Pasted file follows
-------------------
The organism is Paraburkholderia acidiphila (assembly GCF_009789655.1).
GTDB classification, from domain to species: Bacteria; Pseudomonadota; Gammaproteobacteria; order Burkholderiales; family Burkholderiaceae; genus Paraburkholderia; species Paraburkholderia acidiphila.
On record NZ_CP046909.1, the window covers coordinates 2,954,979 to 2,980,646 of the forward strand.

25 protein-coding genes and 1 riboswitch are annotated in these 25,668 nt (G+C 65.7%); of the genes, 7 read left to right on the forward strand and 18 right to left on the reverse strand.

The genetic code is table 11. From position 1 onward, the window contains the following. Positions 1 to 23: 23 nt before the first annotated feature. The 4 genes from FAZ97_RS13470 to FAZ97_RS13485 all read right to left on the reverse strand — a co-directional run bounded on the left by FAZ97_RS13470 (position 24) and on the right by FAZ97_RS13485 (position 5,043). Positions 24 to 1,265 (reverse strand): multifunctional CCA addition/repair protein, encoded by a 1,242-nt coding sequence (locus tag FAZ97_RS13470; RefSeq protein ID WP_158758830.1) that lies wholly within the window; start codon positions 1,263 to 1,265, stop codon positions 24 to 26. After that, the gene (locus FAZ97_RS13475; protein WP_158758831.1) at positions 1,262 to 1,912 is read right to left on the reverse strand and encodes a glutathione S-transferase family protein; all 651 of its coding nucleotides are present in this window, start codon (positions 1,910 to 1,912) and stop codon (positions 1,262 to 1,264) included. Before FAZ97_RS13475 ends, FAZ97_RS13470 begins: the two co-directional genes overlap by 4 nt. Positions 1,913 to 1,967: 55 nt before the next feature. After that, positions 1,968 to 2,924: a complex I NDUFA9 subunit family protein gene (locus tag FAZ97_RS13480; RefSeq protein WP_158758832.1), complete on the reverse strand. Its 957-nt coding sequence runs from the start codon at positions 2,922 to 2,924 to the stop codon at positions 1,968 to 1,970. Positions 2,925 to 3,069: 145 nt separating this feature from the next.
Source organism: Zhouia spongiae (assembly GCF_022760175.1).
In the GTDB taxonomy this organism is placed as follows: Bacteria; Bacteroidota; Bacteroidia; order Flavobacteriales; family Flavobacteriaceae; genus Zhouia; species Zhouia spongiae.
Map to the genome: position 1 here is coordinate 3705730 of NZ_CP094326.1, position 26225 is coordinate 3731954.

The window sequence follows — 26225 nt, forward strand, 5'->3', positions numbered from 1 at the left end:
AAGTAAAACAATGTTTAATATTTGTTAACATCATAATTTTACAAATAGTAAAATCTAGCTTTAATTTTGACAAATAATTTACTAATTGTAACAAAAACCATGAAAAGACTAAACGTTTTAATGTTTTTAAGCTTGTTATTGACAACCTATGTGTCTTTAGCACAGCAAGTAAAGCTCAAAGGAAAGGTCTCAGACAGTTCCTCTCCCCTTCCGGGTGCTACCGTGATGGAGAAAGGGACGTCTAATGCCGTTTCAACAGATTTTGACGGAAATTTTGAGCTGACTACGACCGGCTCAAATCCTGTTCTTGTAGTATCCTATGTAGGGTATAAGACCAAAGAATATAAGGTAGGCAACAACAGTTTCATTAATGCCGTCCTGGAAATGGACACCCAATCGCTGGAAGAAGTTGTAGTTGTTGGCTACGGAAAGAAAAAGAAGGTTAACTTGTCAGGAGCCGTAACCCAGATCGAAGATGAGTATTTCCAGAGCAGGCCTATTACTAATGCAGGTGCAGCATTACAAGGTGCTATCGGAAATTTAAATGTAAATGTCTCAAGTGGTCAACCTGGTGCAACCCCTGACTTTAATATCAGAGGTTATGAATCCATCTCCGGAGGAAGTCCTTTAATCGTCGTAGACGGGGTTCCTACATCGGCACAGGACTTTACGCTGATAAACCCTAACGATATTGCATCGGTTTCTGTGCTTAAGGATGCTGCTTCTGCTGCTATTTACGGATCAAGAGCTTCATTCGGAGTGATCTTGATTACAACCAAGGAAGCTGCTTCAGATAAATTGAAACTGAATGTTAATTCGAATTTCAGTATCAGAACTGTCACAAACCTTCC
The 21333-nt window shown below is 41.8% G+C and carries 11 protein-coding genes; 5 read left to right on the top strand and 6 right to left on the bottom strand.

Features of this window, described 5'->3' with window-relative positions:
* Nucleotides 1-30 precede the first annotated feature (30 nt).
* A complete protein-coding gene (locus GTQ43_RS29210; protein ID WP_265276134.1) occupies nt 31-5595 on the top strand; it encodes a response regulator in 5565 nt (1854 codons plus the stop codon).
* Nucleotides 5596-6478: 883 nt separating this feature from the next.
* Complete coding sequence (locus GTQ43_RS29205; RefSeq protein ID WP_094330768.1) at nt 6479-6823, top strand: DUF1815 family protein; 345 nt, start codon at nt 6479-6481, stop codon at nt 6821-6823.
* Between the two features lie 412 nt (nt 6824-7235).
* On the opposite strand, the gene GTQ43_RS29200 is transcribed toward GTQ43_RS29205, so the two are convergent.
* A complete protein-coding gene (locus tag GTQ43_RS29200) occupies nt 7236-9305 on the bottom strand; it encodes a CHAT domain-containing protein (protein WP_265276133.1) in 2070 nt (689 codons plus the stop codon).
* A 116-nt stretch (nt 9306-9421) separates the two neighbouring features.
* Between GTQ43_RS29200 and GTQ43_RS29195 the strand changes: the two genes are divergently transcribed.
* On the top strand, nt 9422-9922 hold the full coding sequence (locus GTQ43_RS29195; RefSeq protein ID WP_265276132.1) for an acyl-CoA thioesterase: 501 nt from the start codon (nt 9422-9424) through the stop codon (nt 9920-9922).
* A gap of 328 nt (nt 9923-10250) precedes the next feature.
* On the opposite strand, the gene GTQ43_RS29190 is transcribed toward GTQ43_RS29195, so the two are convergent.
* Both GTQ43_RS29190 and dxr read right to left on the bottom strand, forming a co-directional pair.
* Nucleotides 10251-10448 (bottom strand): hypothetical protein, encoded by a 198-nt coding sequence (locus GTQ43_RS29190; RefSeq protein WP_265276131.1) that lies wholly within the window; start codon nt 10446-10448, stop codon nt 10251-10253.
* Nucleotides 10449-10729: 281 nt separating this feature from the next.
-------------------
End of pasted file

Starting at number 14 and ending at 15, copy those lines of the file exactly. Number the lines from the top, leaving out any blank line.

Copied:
* A complete protein-coding gene (locus GTQ43_RS29210; protein ID WP_265276134.1) occupies nt 31-5595 on the top strand; it encodes a response regulator in 5565 nt (1854 codons plus the stop codon).
* Nucleotides 5596-6478: 883 nt separating this feature from the next.